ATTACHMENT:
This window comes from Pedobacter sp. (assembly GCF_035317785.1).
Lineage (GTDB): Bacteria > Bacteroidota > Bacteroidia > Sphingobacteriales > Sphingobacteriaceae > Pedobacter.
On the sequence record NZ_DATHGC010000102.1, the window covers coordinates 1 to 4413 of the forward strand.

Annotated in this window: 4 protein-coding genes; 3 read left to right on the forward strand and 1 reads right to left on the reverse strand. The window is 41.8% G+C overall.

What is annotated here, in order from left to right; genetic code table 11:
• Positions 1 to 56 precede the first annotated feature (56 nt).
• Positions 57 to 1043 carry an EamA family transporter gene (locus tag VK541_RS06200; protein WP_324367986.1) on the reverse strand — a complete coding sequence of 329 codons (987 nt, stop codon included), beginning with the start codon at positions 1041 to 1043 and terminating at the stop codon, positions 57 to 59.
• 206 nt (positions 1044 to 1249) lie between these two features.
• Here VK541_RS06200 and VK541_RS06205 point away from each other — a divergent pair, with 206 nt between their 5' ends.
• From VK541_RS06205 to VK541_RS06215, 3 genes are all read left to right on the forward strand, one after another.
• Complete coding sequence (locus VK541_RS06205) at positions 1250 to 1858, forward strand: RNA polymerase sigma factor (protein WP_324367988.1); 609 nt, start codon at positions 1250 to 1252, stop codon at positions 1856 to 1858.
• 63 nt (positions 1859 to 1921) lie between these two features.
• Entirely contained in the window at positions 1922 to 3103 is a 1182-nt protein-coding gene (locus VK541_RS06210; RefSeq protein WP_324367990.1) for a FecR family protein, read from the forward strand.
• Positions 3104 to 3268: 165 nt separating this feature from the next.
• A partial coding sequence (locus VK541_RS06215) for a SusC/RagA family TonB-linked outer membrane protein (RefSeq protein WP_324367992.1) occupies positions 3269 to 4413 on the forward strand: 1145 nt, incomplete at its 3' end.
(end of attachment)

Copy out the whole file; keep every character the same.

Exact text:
This window comes from Pedobacter sp. (assembly GCF_035317785.1).
Lineage (GTDB): Bacteria > Bacteroidota > Bacteroidia > Sphingobacteriales > Sphingobacteriaceae > Pedobacter.
On the sequence record NZ_DATHGC010000102.1, the window covers coordinates 1 to 4413 of the forward strand.

Annotated in this window: 4 protein-coding genes; 3 read left to right on the forward strand and 1 reads right to left on the reverse strand. The window is 41.8% G+C overall.

What is annotated here, in order from left to right; genetic code table 11:
• Positions 1 to 56 precede the first annotated feature (56 nt).
• Positions 57 to 1043 carry an EamA family transporter gene (locus tag VK541_RS06200; protein WP_324367986.1) on the reverse strand — a complete coding sequence of 329 codons (987 nt, stop codon included), beginning with the start codon at positions 1041 to 1043 and terminating at the stop codon, positions 57 to 59.
• 206 nt (positions 1044 to 1249) lie between these two features.
• Here VK541_RS06200 and VK541_RS06205 point away from each other — a divergent pair, with 206 nt between their 5' ends.
• From VK541_RS06205 to VK541_RS06215, 3 genes are all read left to right on the forward strand, one after another.
• Complete coding sequence (locus VK541_RS06205) at positions 1250 to 1858, forward strand: RNA polymerase sigma factor (protein WP_324367988.1); 609 nt, start codon at positions 1250 to 1252, stop codon at positions 1856 to 1858.
• 63 nt (positions 1859 to 1921) lie between these two features.
• Entirely contained in the window at positions 1922 to 3103 is a 1182-nt protein-coding gene (locus VK541_RS06210; RefSeq protein WP_324367990.1) for a FecR family protein, read from the forward strand.
• Positions 3104 to 3268: 165 nt separating this feature from the next.
• A partial coding sequence (locus VK541_RS06215) for a SusC/RagA family TonB-linked outer membrane protein (RefSeq protein WP_324367992.1) occupies positions 3269 to 4413 on the forward strand: 1145 nt, incomplete at its 3' end.